What remains of 2007 Queen’s visit to Uganda?
In 2007, Queen Elizabeth II visited Uganda to take part in her first-ever meeting of Commonwealth Heads of Government (Chogm).
The government, private companies and individuals have ventured into a number of projects, preparing to host more than 4,000 delegates from 54 countries.
The projects included the renovation of hotels such as the Serena Hotel, Imperial Royale, Sheraton, Africana, and the main host hotel, Speke Resort Munyonyo, which later became known as the Munyonyo Commonwealth Resort.
A number of roads were built in Entebbe and Kampala, while others were rehabilitated so that delegates could move safely. For example, the Kampala-Entebbe road was decorated with traffic lights, grass and trees.
Naijium however, he visited some buildings, 15 years later, and many of them were unrecognizable.
In Katwe, on Entebbe Road, where the glamorous flora was planted, the word “CHOGM” barely survived the harsh weather conditions and human intervention. Pastures were clearly abandoned.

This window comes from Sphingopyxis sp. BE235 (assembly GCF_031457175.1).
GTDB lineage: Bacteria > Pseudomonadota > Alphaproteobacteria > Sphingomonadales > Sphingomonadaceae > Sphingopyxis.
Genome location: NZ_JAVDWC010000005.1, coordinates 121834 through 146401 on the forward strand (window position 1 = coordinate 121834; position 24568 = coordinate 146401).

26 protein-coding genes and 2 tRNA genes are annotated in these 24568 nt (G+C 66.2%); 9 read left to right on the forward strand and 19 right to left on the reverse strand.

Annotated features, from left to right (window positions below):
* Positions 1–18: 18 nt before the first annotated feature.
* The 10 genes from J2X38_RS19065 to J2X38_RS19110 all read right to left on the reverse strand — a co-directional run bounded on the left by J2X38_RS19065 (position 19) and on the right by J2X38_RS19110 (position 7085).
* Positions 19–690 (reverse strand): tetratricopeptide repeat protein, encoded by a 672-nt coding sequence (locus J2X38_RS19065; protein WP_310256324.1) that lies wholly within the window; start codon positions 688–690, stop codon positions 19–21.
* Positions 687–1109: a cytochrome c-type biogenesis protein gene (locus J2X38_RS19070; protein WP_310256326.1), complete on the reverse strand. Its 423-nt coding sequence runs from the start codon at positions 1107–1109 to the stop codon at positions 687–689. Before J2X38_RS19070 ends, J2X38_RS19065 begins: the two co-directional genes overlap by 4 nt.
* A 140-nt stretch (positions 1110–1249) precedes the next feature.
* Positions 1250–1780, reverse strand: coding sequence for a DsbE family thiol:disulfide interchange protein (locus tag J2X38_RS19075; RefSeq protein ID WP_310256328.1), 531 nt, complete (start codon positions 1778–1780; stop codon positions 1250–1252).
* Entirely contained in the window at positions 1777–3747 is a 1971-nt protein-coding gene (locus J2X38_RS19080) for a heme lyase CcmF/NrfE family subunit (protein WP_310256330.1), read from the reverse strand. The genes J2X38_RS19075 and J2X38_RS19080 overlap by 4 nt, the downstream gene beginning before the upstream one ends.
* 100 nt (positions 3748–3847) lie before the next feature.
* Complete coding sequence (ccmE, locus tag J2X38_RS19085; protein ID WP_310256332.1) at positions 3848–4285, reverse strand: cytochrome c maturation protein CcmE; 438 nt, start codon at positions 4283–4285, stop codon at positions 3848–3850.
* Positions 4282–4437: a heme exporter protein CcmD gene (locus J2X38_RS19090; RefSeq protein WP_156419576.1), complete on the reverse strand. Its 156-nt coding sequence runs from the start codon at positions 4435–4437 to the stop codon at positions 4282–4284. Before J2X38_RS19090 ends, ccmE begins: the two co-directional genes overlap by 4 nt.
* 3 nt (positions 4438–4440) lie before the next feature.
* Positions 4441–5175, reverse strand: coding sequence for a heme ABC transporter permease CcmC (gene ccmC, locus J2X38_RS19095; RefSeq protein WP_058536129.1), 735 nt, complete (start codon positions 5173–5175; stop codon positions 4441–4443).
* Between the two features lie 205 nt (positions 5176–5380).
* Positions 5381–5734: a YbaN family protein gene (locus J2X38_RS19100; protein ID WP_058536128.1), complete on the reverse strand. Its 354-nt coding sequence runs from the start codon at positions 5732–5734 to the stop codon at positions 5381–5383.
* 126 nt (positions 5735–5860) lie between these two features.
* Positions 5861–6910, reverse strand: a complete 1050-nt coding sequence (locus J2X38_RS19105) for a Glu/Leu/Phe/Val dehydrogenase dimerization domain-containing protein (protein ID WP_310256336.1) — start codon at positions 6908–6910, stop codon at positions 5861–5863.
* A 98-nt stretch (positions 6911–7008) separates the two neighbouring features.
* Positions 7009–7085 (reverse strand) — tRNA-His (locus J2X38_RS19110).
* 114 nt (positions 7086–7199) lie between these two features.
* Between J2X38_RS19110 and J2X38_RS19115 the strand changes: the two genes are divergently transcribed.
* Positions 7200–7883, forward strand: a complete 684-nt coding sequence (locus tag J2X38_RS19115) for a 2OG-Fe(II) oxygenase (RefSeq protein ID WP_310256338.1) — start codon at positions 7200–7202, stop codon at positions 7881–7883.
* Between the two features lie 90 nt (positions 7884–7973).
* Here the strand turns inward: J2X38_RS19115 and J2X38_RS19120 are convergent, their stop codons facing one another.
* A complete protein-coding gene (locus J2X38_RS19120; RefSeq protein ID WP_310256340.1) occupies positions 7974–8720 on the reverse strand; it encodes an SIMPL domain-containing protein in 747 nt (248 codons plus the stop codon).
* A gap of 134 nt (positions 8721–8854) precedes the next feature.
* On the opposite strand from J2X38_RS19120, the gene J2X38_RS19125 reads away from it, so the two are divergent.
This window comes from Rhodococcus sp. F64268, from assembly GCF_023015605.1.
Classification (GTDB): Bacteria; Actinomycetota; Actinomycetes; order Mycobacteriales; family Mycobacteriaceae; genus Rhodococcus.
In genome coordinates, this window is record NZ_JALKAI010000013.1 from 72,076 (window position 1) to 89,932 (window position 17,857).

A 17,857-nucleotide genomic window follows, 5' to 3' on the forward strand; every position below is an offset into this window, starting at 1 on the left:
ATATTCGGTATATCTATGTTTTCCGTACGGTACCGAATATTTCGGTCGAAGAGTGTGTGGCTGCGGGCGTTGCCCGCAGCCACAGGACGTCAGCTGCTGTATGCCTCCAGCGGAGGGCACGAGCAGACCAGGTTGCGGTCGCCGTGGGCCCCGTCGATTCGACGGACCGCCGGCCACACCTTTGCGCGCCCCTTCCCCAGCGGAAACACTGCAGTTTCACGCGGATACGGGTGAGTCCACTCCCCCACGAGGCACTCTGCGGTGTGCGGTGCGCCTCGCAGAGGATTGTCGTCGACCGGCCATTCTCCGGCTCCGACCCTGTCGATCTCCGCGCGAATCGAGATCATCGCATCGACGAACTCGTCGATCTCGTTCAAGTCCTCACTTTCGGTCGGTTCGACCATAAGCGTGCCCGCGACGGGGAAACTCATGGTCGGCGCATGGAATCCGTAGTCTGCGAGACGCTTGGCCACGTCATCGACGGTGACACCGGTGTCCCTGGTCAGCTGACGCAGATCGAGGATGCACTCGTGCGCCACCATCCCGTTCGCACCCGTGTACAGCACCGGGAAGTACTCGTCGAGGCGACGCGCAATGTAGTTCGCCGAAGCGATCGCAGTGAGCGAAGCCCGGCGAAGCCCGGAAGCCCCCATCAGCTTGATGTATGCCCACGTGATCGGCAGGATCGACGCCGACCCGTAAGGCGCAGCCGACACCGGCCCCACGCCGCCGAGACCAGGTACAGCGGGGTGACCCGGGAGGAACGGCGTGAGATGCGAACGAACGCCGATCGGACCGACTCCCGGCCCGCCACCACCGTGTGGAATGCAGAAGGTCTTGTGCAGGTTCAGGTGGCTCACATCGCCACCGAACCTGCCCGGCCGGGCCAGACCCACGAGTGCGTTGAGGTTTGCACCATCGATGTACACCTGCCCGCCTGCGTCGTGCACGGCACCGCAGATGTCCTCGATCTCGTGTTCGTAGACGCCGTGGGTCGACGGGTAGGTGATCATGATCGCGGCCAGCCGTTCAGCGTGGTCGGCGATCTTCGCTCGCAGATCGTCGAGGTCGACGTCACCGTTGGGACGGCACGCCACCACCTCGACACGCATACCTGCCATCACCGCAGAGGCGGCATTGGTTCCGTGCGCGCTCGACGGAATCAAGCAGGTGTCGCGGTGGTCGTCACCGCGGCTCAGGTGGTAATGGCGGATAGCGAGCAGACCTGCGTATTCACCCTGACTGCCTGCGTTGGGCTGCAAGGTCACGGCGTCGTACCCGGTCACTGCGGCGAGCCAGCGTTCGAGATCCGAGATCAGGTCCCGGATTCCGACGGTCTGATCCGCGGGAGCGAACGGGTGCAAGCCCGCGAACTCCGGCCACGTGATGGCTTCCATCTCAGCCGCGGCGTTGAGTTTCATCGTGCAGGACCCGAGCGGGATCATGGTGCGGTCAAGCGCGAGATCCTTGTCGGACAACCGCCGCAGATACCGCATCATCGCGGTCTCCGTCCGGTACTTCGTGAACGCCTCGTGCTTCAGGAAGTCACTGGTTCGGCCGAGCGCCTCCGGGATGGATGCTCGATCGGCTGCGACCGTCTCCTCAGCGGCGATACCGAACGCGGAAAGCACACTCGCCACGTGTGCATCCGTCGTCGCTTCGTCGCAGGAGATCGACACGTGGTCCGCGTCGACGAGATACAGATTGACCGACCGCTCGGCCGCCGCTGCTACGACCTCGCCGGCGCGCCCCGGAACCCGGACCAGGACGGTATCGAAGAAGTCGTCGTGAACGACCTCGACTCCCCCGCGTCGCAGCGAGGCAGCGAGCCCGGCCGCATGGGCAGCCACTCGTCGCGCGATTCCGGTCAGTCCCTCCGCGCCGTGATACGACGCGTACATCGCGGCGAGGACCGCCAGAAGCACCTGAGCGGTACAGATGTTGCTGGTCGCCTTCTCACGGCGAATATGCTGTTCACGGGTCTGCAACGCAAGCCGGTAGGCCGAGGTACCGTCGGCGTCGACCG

Salam Road, which the Queen used to connect with Munyonyo, is also not a reflection of royal history. Since then, the bumpy road has become a black spot for accidents.
According to sources, the tree that Queen Elizabeth II planted in memory of her visit dried up.
The famous gardens of the Chogma Parliament are also not as bright as they were 15 years ago.
However, while a number of developments in the Chogma icon have been lost, at least the hotels continue to serve their purpose of hospitality. The Bank of Uganda also issued a special shs10,000 notes ahead of 10,000 ahead of Chogm in November 2007, which caused a stir among Ugandans at the time.
However, it should not be forgotten that parliament has also launched an investigation into the use of nearly shs300 billion that the country has invested in hosting Chogm in Kampala. The then permanent secretary of foreign affairs, Ambassador James Mugume, in 2019 asked all officials in various ministries to take into account the funds they received.
Fifteen years later, it is obvious that the country, due to greed, has lost perhaps the greatest opportunity to build the infrastructure that would give this country a great impetus to the future.